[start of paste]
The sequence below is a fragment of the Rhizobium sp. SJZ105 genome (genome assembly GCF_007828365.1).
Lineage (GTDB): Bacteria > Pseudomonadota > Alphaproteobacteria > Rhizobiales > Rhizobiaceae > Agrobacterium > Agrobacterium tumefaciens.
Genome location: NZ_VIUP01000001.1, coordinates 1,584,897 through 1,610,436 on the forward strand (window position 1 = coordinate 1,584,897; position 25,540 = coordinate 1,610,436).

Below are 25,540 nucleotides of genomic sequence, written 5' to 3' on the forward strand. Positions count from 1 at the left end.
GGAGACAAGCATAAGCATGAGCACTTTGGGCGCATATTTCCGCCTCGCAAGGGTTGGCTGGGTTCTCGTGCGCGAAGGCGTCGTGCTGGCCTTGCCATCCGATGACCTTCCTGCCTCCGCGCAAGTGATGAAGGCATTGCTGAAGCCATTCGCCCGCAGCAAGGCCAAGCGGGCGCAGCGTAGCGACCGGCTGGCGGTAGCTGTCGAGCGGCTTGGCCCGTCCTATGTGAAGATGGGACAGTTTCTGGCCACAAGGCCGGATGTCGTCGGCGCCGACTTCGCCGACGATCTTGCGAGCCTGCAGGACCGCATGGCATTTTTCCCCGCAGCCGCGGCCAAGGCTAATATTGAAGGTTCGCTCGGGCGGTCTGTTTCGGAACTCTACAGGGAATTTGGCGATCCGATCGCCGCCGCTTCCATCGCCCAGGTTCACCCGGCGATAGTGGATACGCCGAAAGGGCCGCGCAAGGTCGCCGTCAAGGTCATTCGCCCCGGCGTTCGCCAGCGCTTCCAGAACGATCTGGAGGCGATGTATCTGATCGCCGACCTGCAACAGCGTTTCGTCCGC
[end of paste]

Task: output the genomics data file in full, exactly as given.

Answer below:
The sequence below is a fragment of the Rhizobium sp. SJZ105 genome (genome assembly GCF_007828365.1).
Lineage (GTDB): Bacteria > Pseudomonadota > Alphaproteobacteria > Rhizobiales > Rhizobiaceae > Agrobacterium > Agrobacterium tumefaciens.
Genome location: NZ_VIUP01000001.1, coordinates 1,584,897 through 1,610,436 on the forward strand (window position 1 = coordinate 1,584,897; position 25,540 = coordinate 1,610,436).

Below are 25,540 nucleotides of genomic sequence, written 5' to 3' on the forward strand. Positions count from 1 at the left end.
GGAGACAAGCATAAGCATGAGCACTTTGGGCGCATATTTCCGCCTCGCAAGGGTTGGCTGGGTTCTCGTGCGCGAAGGCGTCGTGCTGGCCTTGCCATCCGATGACCTTCCTGCCTCCGCGCAAGTGATGAAGGCATTGCTGAAGCCATTCGCCCGCAGCAAGGCCAAGCGGGCGCAGCGTAGCGACCGGCTGGCGGTAGCTGTCGAGCGGCTTGGCCCGTCCTATGTGAAGATGGGACAGTTTCTGGCCACAAGGCCGGATGTCGTCGGCGCCGACTTCGCCGACGATCTTGCGAGCCTGCAGGACCGCATGGCATTTTTCCCCGCAGCCGCGGCCAAGGCTAATATTGAAGGTTCGCTCGGGCGGTCTGTTTCGGAACTCTACAGGGAATTTGGCGATCCGATCGCCGCCGCTTCCATCGCCCAGGTTCACCCGGCGATAGTGGATACGCCGAAAGGGCCGCGCAAGGTCGCCGTCAAGGTCATTCGCCCCGGCGTTCGCCAGCGCTTCCAGAACGATCTGGAGGCGATGTATCTGATCGCCGACCTGCAACAGCGTTTCGTCCGC